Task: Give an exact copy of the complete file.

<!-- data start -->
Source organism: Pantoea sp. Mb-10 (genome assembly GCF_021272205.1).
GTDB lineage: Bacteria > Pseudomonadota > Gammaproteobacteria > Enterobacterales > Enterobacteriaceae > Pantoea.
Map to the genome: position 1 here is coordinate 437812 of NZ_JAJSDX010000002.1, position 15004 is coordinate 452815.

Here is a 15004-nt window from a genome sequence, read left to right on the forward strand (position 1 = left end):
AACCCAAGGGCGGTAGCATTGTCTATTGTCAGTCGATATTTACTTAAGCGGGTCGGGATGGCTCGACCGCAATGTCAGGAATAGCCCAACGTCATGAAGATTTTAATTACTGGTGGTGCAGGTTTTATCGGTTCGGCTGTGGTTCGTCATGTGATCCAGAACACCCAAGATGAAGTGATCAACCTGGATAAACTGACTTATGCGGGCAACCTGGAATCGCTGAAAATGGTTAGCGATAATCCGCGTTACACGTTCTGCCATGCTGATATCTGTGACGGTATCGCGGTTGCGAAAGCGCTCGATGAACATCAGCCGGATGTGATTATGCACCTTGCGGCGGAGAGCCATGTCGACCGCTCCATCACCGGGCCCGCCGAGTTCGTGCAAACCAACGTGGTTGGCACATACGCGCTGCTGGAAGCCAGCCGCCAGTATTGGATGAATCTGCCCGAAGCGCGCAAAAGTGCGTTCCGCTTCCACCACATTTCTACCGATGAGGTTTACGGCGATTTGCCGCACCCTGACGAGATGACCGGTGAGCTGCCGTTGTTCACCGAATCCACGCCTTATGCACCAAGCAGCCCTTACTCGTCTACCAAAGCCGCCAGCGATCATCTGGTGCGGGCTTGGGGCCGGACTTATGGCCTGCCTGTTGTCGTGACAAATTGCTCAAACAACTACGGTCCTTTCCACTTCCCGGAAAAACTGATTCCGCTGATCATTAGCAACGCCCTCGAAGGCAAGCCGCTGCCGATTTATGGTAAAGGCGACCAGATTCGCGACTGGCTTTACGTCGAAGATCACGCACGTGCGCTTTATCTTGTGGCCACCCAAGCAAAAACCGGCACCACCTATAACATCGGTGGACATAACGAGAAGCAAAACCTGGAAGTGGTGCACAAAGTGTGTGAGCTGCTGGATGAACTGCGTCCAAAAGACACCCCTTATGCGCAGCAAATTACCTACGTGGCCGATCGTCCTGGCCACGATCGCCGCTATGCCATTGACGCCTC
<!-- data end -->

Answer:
Source organism: Pantoea sp. Mb-10 (genome assembly GCF_021272205.1).
GTDB lineage: Bacteria > Pseudomonadota > Gammaproteobacteria > Enterobacterales > Enterobacteriaceae > Pantoea.
Map to the genome: position 1 here is coordinate 437812 of NZ_JAJSDX010000002.1, position 15004 is coordinate 452815.

Here is a 15004-nt window from a genome sequence, read left to right on the forward strand (position 1 = left end):
AACCCAAGGGCGGTAGCATTGTCTATTGTCAGTCGATATTTACTTAAGCGGGTCGGGATGGCTCGACCGCAATGTCAGGAATAGCCCAACGTCATGAAGATTTTAATTACTGGTGGTGCAGGTTTTATCGGTTCGGCTGTGGTTCGTCATGTGATCCAGAACACCCAAGATGAAGTGATCAACCTGGATAAACTGACTTATGCGGGCAACCTGGAATCGCTGAAAATGGTTAGCGATAATCCGCGTTACACGTTCTGCCATGCTGATATCTGTGACGGTATCGCGGTTGCGAAAGCGCTCGATGAACATCAGCCGGATGTGATTATGCACCTTGCGGCGGAGAGCCATGTCGACCGCTCCATCACCGGGCCCGCCGAGTTCGTGCAAACCAACGTGGTTGGCACATACGCGCTGCTGGAAGCCAGCCGCCAGTATTGGATGAATCTGCCCGAAGCGCGCAAAAGTGCGTTCCGCTTCCACCACATTTCTACCGATGAGGTTTACGGCGATTTGCCGCACCCTGACGAGATGACCGGTGAGCTGCCGTTGTTCACCGAATCCACGCCTTATGCACCAAGCAGCCCTTACTCGTCTACCAAAGCCGCCAGCGATCATCTGGTGCGGGCTTGGGGCCGGACTTATGGCCTGCCTGTTGTCGTGACAAATTGCTCAAACAACTACGGTCCTTTCCACTTCCCGGAAAAACTGATTCCGCTGATCATTAGCAACGCCCTCGAAGGCAAGCCGCTGCCGATTTATGGTAAAGGCGACCAGATTCGCGACTGGCTTTACGTCGAAGATCACGCACGTGCGCTTTATCTTGTGGCCACCCAAGCAAAAACCGGCACCACCTATAACATCGGTGGACATAACGAGAAGCAAAACCTGGAAGTGGTGCACAAAGTGTGTGAGCTGCTGGATGAACTGCGTCCAAAAGACACCCCTTATGCGCAGCAAATTACCTACGTGGCCGATCGTCCTGGCCACGATCGCCGCTATGCCATTGACGCCTC